The film had some of his senior staff in the cast, and it also featured Paulette Goddard (1905-1990), to whom Chaplin was married from 1933-1942. Its social message was interpreted by Chaplin's enemies as communist propaganda, and with this political game around the person, Chaplin was set in motion. It intensified when his next project became known, a satirical film about the rise of Nazism and Hitler's persecution of the Jews: The Great Dictator (1940). Chaplin was accused of being politically naïve and too banal in his message, yet the film served as an emergency film in wide circles. Even after World War II, its humorous qualities have shown their durability, and The Great Dictator has been seen by large audiences ever since.

A French mass murderer became the inspiration for Monsieur Verdoux (1947), Chaplin's first post-war film. It became his most controversial film, biting, provocative, and atypical of his previous output. The film was not an audience success, but it has survived as a cult film. Sensation returned in 1952 with the melodrama Limelight, which rounded off the career with the story of an old variety artist's evening of life.

Chaplin had previously left the USA due to a long series of controversies with various private and public associations and institutions.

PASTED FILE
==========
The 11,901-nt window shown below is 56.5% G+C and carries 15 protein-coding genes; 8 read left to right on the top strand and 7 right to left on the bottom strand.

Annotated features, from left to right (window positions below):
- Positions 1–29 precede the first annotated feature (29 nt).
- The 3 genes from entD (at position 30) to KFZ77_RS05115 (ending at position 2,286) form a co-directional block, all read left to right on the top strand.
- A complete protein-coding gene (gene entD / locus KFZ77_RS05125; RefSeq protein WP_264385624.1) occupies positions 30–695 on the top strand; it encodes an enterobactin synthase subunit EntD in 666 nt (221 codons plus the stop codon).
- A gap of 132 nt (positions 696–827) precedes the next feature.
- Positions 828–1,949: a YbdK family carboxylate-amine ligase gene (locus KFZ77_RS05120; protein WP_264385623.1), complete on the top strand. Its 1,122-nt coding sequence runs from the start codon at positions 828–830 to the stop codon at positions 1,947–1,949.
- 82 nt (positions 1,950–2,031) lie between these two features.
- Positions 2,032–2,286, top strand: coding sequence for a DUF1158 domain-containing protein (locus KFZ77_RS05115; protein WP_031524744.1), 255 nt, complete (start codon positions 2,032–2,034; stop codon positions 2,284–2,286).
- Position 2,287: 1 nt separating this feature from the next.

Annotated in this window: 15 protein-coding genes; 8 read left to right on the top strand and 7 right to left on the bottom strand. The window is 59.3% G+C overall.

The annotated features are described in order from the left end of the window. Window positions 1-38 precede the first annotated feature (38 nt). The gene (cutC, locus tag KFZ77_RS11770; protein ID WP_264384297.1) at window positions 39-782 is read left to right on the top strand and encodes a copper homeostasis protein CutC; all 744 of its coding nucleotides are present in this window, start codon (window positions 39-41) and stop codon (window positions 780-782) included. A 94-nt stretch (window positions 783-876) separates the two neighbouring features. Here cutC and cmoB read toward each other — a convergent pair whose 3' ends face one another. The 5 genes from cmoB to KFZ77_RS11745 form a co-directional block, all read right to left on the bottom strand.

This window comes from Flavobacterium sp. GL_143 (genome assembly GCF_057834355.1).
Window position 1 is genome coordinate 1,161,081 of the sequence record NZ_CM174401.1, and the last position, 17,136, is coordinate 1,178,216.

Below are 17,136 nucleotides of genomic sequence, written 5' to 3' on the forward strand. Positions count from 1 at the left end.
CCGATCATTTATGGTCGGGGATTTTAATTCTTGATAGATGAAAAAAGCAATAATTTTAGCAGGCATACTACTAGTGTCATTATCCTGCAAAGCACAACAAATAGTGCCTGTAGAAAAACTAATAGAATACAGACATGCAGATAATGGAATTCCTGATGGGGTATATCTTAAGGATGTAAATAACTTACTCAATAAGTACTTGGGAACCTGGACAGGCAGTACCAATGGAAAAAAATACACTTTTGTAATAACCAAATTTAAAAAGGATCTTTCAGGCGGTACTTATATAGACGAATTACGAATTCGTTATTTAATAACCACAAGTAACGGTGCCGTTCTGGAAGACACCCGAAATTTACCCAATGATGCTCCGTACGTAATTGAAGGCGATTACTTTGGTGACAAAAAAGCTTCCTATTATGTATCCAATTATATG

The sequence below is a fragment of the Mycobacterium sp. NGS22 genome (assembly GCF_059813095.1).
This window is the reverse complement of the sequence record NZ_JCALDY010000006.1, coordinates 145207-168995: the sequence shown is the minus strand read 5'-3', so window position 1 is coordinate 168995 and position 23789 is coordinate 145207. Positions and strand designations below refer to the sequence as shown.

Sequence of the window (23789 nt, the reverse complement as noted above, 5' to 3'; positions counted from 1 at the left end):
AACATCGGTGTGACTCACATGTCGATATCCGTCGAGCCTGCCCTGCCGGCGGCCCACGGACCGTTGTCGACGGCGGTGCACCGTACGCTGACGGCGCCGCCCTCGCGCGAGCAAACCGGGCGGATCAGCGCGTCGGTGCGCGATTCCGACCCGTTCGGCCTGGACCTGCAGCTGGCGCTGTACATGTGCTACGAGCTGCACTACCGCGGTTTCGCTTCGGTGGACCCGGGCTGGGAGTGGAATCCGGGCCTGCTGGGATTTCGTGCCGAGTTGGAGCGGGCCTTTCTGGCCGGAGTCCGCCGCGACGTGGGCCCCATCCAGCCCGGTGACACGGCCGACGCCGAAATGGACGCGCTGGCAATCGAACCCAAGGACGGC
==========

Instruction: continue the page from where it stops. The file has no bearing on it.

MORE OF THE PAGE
Senator Joseph McCarthy's commission of inquiry accused Chaplin of an "un-American enterprise" and questioned the fact that Chaplin had never become an American citizen.

He had divorced Paulette Goddard and, in 1943, married the writer Eugene O'Neill's daughter Oona (1925-91), with whom he had eight children, Among other things, including actress Geraldine Chaplin.

Limelight might have been the old master's beautiful sortie. Still, bitterness over the persecution in the United States resulted in A King in New York (1957), an uneven satire on vulgarities in the United States. In 1953, Chaplin settled in the small Swiss town of Corsier-sur-Vevey, where he, among other things, wrote his memoir My Autobiography (1964). One of the projects Chaplin had planned for Paulette Goddard in the 1930s, A Countess From Hong Kong, he recorded in 1966 (premiered in 1967) with Sophia Loren and Marlon Brando.

In 1972, Charles Chaplin received another Honorary Oscar for his overall production, and in 1975 he was knighted by Elizabeth 2. In 1992, the film Chaplin was directed by Richard Attenborough with Robert Downey jr. (b. 1965) in the role of Chaplin.

Died December 25, 1977

last updated October 2022